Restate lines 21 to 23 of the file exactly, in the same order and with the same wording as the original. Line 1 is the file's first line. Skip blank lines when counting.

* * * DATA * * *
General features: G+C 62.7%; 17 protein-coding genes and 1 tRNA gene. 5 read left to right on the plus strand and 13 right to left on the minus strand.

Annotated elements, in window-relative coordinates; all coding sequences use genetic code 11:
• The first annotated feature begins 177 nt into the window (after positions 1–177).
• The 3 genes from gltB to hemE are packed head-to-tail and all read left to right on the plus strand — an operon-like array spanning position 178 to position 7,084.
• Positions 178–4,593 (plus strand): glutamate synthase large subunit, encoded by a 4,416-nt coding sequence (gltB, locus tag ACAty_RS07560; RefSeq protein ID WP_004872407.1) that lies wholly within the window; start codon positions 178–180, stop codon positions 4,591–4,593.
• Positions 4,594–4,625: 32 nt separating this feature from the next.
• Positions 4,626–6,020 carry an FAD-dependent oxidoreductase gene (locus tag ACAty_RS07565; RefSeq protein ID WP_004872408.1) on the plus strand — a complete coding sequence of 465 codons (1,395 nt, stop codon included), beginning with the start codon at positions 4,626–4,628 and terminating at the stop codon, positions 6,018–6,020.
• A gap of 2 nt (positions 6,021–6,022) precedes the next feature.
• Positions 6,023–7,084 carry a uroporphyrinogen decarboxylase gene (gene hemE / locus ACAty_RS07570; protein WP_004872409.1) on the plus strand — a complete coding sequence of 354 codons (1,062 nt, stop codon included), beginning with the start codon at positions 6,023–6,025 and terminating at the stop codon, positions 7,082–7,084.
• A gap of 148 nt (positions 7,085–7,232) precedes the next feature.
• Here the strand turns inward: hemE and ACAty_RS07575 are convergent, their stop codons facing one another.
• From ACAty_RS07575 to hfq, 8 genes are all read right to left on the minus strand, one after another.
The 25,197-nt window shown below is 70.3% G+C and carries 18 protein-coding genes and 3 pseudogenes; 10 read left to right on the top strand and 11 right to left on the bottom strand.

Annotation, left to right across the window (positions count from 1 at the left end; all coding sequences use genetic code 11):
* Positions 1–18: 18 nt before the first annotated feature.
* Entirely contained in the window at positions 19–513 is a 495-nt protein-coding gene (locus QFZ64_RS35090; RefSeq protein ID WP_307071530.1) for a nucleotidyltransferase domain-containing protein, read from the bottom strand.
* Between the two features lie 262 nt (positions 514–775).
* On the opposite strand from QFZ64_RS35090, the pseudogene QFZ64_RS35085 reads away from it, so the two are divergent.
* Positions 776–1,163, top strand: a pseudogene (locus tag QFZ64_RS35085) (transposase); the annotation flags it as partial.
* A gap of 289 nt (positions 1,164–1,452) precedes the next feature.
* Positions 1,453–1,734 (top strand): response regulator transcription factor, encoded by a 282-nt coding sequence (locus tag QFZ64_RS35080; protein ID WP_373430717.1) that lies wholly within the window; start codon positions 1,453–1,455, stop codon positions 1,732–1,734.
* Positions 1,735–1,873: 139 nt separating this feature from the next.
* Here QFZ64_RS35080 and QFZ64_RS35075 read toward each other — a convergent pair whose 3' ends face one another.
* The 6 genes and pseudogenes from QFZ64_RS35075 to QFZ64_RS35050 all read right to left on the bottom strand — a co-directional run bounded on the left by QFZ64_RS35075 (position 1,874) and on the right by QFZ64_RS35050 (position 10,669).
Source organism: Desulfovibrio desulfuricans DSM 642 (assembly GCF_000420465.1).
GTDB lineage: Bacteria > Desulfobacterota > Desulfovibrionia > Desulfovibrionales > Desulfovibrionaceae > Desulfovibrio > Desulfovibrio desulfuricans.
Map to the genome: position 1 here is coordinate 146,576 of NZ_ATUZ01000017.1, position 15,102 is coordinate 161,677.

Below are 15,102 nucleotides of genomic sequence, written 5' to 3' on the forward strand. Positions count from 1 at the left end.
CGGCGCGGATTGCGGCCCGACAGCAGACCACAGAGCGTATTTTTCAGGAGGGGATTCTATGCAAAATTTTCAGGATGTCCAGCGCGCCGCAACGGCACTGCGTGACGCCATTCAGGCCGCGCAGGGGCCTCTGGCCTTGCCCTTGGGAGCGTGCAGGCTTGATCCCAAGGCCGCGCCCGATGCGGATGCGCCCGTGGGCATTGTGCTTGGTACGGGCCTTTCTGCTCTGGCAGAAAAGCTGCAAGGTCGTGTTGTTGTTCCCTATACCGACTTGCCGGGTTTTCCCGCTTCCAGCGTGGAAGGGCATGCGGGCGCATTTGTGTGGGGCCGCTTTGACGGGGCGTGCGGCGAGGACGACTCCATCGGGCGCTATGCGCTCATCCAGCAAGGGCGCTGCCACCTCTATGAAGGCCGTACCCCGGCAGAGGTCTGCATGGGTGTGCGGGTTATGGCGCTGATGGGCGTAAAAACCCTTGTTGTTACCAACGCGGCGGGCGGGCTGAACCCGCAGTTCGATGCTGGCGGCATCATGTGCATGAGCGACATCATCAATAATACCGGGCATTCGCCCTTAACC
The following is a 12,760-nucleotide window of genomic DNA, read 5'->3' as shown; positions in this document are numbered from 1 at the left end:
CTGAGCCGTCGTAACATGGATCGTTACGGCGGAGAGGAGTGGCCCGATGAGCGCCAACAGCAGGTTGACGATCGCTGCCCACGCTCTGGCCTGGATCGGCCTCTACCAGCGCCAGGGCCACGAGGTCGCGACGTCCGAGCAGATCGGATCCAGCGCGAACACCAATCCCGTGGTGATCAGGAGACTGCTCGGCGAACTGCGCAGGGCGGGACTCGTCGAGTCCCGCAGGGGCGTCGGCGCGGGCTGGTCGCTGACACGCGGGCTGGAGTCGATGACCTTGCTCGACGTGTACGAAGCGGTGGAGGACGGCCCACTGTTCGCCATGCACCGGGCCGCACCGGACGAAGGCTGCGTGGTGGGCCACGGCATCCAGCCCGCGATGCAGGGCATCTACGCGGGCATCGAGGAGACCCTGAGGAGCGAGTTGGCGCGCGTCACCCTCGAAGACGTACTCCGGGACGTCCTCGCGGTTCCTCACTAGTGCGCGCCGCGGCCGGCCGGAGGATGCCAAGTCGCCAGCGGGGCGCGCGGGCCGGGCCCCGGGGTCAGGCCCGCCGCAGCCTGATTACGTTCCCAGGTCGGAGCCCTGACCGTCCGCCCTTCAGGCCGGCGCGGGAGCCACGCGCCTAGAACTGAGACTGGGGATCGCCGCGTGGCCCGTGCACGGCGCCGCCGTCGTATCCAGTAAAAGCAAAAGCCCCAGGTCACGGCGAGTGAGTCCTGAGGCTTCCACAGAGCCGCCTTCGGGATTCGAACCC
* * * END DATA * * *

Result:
* Positions 1,453–1,734 (top strand): response regulator transcription factor, encoded by a 282-nt coding sequence (locus tag QFZ64_RS35080; protein ID WP_373430717.1) that lies wholly within the window; start codon positions 1,453–1,455, stop codon positions 1,732–1,734.
* Positions 1,735–1,873: 139 nt separating this feature from the next.
* Here QFZ64_RS35080 and QFZ64_RS35075 read toward each other — a convergent pair whose 3' ends face one another.